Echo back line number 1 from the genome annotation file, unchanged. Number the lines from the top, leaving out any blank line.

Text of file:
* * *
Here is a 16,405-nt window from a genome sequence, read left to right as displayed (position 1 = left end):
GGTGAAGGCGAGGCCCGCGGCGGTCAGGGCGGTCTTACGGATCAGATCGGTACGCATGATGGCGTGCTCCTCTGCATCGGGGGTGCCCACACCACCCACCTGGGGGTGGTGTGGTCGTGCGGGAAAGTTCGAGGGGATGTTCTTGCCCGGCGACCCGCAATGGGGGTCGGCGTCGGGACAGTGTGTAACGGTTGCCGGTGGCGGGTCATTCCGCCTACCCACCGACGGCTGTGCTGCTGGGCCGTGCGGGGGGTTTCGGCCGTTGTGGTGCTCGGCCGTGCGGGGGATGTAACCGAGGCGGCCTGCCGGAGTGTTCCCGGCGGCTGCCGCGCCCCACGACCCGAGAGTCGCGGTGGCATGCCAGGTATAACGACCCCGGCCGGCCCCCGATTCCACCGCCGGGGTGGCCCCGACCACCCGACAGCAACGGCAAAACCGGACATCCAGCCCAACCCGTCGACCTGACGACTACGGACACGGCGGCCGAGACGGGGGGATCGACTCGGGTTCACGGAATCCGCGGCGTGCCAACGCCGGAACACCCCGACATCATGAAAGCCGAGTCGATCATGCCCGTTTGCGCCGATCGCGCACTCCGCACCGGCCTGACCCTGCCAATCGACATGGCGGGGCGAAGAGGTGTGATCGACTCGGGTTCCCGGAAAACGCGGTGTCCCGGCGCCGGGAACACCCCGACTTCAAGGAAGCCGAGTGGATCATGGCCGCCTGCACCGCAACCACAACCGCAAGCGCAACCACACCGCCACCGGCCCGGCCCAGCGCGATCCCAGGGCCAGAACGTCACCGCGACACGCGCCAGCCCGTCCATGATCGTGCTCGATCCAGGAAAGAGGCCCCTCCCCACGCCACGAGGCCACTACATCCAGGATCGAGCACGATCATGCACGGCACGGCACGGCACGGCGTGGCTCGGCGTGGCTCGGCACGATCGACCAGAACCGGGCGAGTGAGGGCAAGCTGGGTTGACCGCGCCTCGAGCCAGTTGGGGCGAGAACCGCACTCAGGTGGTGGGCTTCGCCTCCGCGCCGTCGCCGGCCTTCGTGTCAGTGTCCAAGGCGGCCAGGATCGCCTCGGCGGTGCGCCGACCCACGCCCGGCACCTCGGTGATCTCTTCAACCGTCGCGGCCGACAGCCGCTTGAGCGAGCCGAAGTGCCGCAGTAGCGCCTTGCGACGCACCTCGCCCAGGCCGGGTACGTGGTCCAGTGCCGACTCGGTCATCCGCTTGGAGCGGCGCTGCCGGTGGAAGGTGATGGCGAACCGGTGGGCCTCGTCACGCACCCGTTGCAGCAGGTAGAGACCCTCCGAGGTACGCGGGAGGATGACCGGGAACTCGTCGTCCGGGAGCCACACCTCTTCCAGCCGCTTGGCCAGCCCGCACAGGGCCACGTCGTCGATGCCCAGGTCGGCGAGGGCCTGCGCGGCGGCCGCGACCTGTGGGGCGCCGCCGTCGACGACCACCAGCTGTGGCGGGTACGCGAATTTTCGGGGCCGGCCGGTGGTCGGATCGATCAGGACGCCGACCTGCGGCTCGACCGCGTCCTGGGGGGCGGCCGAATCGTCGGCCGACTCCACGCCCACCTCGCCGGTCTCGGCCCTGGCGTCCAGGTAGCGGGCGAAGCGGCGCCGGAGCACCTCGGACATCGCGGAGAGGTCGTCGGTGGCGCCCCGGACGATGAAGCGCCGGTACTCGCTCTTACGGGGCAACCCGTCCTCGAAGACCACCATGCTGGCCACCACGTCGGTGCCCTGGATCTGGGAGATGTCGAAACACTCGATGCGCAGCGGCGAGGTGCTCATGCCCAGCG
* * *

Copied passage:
Here is a 16,405-nt window from a genome sequence, read left to right as displayed (position 1 = left end):